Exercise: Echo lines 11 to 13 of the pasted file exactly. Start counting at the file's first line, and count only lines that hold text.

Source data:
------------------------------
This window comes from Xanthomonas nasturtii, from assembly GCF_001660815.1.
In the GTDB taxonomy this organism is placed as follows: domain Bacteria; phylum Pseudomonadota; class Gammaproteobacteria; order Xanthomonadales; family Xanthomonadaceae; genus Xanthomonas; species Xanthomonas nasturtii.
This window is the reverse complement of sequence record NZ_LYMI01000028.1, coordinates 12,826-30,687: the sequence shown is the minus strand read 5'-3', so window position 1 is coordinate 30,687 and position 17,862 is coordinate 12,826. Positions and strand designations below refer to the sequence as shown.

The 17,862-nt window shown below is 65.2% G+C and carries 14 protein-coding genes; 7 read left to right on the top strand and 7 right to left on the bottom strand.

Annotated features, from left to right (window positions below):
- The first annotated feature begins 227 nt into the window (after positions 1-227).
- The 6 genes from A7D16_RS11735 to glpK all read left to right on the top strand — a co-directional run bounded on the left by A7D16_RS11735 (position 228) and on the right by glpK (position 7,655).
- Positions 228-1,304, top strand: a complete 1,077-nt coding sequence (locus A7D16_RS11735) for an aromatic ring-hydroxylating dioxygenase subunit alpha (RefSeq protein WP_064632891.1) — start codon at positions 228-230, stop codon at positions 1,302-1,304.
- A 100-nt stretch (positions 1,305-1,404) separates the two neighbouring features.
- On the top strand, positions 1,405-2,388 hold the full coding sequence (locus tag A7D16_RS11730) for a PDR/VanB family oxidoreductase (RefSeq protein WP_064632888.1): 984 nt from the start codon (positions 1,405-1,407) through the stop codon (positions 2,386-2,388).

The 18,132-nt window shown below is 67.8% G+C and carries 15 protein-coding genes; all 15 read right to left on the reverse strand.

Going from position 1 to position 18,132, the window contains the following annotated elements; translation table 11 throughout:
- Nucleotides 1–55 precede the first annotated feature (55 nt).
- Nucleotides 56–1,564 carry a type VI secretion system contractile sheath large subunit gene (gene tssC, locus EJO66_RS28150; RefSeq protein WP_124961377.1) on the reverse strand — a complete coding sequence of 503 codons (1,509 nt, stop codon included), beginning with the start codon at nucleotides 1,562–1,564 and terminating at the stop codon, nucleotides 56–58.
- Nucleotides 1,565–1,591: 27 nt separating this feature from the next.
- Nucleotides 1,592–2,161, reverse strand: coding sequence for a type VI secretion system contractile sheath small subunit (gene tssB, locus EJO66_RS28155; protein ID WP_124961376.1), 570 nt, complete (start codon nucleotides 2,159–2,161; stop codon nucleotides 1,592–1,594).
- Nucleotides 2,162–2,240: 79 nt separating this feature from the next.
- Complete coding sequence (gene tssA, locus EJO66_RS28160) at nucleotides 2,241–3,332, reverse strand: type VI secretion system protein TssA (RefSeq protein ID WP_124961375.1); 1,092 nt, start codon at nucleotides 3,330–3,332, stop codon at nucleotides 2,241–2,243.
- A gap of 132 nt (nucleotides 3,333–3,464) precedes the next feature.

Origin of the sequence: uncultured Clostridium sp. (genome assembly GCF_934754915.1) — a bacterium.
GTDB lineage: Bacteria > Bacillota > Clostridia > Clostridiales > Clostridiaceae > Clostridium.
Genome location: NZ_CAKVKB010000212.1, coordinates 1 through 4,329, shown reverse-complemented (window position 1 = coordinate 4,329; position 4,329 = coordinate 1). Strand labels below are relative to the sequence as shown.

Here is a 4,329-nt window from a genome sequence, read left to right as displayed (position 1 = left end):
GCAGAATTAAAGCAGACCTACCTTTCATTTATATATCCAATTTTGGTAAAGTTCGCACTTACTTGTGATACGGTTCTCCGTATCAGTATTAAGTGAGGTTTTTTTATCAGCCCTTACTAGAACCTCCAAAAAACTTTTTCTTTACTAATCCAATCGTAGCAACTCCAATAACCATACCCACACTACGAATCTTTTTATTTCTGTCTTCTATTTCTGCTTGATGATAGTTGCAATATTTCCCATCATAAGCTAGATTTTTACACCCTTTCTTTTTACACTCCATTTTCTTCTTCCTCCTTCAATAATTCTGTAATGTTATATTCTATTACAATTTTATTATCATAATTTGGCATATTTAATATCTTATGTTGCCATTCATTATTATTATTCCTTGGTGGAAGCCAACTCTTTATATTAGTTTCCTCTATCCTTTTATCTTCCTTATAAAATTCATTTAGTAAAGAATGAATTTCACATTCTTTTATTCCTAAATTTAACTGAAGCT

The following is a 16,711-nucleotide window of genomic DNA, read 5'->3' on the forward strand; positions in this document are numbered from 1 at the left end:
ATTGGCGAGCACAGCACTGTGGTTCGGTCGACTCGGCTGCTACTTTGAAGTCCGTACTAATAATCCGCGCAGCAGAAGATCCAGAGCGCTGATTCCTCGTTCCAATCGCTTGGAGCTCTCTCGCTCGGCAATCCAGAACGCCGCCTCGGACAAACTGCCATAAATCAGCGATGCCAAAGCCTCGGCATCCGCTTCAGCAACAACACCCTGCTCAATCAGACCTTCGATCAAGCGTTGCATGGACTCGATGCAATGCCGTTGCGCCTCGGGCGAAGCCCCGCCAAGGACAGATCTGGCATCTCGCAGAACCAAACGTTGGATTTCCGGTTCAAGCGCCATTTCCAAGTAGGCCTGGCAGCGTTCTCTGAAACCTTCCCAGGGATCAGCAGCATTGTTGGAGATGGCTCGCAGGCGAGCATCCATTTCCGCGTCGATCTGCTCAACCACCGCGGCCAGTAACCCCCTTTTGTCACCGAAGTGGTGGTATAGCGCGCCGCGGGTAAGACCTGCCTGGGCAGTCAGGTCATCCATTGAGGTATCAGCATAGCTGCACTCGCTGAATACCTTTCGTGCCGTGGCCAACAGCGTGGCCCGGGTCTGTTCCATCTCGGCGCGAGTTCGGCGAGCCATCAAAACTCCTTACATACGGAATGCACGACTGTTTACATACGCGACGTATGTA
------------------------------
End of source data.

The 18,132-nt window shown below is 67.8% G+C and carries 15 protein-coding genes; all 15 read right to left on the reverse strand.

Going from position 1 to position 18,132, the window contains the following annotated elements; translation table 11 throughout:
- Nucleotides 1–55 precede the first annotated feature (55 nt).